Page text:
Section 50
Chapter 49,906

Pharmacologic considerations in treating depression: a patient-centered approach

Ticknor, C.B.

Journal of Managed Care Pharmacy Jmcp 10(2 Suppl): S8-15


ISSN/ISBN: 1083-4087
PMID: 15046545
Accession: 049905311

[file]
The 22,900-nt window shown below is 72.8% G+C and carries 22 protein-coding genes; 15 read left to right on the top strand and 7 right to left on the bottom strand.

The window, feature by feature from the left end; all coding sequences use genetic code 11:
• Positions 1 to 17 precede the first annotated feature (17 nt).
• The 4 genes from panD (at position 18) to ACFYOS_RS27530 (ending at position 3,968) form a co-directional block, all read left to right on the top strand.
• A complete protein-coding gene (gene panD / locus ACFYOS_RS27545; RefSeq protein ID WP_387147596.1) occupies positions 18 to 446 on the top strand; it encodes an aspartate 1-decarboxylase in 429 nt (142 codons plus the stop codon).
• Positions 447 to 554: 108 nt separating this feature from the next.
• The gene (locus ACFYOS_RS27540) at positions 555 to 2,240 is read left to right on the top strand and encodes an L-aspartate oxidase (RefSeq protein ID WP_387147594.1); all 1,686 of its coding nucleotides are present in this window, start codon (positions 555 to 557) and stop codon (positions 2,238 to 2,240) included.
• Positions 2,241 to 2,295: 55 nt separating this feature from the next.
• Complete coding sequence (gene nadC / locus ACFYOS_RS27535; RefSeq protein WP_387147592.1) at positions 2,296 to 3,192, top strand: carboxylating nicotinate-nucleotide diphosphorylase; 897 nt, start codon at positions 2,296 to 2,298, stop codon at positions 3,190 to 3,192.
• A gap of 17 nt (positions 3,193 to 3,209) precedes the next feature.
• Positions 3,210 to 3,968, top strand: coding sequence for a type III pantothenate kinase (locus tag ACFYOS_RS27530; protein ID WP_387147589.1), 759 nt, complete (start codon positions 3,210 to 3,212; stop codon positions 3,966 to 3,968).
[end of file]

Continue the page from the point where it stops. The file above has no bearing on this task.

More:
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To review the tricyclic antidepressants, selective serotonin reuptake inhibitors, and dually acting antidepressants and their economic and treatment implications. Major depressive disorder.s cost to the U.S. economy is staggering, but the selection of drugs available to treat it has expanded to include drugs that have better side-effect profiles. Regardless, remission rates are high, and, often, patients are not treated aggressively enough. Somatic presentations are more common than previously thought, and pain, in particular, may be associated with depression. Pain and depression are both regulated by serotonin and norepinephine, and several studies suggest that using dual-action antidepressants may be helpful in patients who have an element of pain to their disorder. Titration to an adequate dose of any antidepressant is important, as is sustaining treatment for months to years, depending on the patient.s history. Increasingly, the mental health community is realizing that the goal of treatment for patients with major depressive disorder must be sustained remission.

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